[excerpts] John Berger on Publicity aka Modern Marketing


[excerpts] John Berger on Publicity aka Modern Marketing


“It is true that in publicity one brand of manufacture, one firm, competes with another; but it is also true that every publicity image confirms and enhances every other. Publicity is not merely an assembly of competing messages: it is a language in itself which is always being used to make the same general proposal. Within publicity, choices are offered between this cream and that cream, that car and this car, but publicity as a system only makes a single proposal It proposes to each of us that we transform ourselves, or our lives, by buying something more. This more, it proposes, will make us in some way richer - even though we will be poorer by having spent our money. Publicity persuades us of such a transformation by showing us people who have apparently been transformed and are, as a result, enviable. The state of being envied is what constitutes glamour. And publicity is the process of manufacturing glamour.”


“It is important here not to confuse publicity with the real pleasure or benefits to be enjoyed from the things it advertises. Publicity is effective precisely because it feeds upon the real. Clothes, food, cars, cosmetics, baths, sunshine are real things to be enjoyed in themselves. Publicity begins by working on a natural appetite for pleasure. But it cannot offer the real object of pleasure and there is no convincing substitute for a pleasure in that pleasure’s own terms. The more convincingly publicity conveys the pleasure of bathing in a warm, distant sea, the more the spectator-buyer will become aware that he is hundreds of miles away from that sea and the more remote the chance of bathing in it will seem to him. This is why publicity can never really afford to be about the product or opportunity it is proposing to the buyer who is not yet enjoying it. Publicity is never a celebration of e pleasure-in-itself. Publicity is always about the future buyer. It offers him an image of himself made glamorous by the product or opportunity it is trying to sell. The image then makes him envious of himself as he might be. Yet what makes this self-which-he-might-be enviable ? The envy of others. Publicity is about social relations, not objects, its promise is not of pleasure, but of happiness: happiness as judged from the outside by others. The happiness of being envied is glamour.”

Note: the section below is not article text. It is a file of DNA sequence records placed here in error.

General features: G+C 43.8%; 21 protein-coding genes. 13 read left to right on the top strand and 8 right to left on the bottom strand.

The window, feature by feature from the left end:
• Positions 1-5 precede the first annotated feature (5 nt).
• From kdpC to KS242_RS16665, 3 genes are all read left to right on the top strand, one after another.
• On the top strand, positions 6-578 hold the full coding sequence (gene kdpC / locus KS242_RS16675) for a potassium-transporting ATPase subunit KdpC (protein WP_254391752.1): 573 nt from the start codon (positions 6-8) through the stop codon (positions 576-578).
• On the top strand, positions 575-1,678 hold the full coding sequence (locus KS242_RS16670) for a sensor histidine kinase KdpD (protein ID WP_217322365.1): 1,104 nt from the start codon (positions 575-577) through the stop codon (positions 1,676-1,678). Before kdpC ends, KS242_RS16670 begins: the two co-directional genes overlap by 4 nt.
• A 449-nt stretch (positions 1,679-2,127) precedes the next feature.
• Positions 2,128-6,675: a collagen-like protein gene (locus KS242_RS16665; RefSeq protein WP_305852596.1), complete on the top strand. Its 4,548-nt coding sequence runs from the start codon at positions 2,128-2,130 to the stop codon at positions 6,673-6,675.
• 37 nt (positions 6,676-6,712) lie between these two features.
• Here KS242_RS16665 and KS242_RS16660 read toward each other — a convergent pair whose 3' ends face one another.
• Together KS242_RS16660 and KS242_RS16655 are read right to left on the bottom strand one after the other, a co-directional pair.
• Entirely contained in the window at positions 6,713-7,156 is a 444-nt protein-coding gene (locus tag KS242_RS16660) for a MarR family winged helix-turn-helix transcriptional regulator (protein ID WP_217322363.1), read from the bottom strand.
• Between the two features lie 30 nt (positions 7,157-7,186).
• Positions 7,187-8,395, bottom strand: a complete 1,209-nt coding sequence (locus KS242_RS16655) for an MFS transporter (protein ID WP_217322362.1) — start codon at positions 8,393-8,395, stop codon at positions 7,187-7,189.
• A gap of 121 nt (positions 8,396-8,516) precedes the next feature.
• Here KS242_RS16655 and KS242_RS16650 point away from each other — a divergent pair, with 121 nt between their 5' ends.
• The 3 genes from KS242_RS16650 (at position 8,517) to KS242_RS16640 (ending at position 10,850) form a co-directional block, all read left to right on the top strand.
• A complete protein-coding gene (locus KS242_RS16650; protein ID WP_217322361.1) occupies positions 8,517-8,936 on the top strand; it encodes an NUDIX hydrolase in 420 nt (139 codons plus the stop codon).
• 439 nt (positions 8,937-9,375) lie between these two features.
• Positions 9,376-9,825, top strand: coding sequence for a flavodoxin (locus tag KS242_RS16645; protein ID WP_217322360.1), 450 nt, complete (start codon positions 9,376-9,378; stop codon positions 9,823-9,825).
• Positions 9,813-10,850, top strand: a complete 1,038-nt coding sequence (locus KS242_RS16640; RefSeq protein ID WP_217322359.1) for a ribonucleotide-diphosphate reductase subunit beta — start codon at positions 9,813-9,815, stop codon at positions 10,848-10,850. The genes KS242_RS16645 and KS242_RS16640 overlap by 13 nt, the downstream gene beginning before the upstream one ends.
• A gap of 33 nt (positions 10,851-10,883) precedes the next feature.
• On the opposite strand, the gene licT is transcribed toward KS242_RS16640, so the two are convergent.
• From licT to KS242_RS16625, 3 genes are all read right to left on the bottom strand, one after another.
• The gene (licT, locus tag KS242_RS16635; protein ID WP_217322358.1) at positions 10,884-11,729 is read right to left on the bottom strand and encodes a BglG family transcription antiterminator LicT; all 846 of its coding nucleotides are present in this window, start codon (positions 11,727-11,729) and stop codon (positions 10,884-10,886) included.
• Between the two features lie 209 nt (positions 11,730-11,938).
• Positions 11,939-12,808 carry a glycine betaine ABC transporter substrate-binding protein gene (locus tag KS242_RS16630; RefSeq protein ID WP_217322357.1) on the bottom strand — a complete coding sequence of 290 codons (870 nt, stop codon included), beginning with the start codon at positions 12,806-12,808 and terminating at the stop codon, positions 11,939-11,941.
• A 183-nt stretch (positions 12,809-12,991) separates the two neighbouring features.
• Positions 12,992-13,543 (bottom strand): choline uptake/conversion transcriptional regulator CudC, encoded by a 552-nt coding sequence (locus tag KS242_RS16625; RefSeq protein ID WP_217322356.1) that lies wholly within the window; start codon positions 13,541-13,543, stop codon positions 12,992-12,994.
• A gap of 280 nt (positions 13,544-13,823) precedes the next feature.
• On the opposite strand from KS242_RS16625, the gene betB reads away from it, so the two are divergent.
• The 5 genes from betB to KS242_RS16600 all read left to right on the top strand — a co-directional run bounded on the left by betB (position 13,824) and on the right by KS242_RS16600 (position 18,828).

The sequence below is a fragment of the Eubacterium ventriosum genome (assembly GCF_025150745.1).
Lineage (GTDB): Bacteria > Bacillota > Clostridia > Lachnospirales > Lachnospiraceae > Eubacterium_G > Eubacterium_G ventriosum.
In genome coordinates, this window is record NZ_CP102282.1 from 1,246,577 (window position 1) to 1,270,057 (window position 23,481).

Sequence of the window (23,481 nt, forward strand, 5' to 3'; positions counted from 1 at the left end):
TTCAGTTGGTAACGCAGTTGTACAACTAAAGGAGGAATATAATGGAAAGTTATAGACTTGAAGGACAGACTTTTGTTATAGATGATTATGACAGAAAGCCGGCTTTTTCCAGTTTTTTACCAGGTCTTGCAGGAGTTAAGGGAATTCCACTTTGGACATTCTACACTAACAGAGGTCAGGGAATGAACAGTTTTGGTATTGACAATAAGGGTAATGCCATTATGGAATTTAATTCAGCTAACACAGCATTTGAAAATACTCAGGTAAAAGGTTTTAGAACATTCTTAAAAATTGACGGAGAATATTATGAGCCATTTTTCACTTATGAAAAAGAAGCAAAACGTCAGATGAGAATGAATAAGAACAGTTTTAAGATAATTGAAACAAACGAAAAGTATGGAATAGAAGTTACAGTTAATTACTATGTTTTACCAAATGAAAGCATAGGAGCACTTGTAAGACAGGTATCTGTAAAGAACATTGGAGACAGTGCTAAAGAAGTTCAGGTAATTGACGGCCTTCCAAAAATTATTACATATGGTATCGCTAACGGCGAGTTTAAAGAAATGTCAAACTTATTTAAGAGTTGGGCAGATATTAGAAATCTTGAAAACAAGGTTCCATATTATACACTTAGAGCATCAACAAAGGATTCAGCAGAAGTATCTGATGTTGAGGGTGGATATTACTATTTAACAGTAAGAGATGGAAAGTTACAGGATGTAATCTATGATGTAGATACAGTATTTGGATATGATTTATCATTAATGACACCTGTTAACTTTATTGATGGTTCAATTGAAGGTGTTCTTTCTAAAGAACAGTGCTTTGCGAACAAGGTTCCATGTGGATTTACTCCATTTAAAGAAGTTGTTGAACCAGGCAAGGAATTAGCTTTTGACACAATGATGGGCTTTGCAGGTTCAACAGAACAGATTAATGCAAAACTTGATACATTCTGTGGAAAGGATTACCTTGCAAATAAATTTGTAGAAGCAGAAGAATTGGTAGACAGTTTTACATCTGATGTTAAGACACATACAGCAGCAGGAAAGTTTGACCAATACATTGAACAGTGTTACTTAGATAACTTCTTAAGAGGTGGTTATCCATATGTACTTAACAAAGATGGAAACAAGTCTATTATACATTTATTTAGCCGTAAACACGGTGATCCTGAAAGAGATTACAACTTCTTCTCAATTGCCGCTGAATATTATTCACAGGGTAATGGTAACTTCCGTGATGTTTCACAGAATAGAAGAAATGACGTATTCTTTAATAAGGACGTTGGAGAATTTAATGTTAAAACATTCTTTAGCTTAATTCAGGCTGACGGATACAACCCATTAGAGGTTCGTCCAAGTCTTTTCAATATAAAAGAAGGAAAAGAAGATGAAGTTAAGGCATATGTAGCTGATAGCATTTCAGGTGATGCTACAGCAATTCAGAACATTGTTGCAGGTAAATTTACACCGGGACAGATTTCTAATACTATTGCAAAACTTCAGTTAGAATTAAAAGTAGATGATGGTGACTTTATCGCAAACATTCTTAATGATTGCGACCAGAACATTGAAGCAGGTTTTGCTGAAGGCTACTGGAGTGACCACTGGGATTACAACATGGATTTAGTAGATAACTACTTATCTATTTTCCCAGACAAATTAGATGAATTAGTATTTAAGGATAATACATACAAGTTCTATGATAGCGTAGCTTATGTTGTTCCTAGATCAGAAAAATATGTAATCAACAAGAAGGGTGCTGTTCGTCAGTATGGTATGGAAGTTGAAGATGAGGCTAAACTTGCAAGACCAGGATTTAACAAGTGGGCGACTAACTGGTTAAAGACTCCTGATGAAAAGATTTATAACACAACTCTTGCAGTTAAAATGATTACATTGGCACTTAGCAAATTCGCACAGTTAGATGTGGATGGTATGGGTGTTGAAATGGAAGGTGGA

“Being envied is a solitary form of reassurance. It depends precisely upon not sharing your experience with those who envy you. You are observed with interest but you do not observe with interest - if you do, you will become less enviable. in this respect the envied are like bureaucrats; the more impersonal they are, the greater the illusion (for themselves and for others) of their power. The power of the glamorous resides in their supposed happiness: the power of the bureaucrat in his supposed authority, it is this which explains the absent, unfocused look of so many glamour images. They look out over the looks of envy which sustain them.”


“The spectator-buyer is meant to envy herself as she will become if she buys the product. She is meant to imagine herself transformed by the product into an object of envy for others, an envy which will then justify her loving herself. One could put this another way: the publicity image steals her love of herself as she is, and offers it back to her for the price of the product.”


“Yet, despite this continuity of language, the function of publicity is very different from that of the oil painting.The spectator-buyer stands in a very different relation to the world from the spectator-owner.

The oil painting showed what its owner was already enjoying among his possessions and his way of life. It consolidated his own sense of his own value. It enhanced his view of himself as he already was. It began with facts, the facts of his life. The paintings embellished the interior in which he actually lived. 


The purpose of publicity is to make the spectator marginally dissatisfied with his present way of life. Not with the way of life of society, hut with his own within it. it suggests that if he buys what it is offering, his life will become  better. It offers him an improved alternative to what he is.


All publicity works upon anxiety. The sum of everything is money, to get money is to overcome anxiety 

Alternatively the anxiety on which publicity plays is the fear that having nothing you will be nothing.


Money is life. Not in the sense that without money you starve. Not in the sense that capital gives one class power over the entire lives of another class. But in the sense that money is the token of, and the key to, every human capacity. The power to spend money is the power to live. According to the legends of publicity, those who Iack the power to spend money become literaly faceless. Those who have the power become lovable.”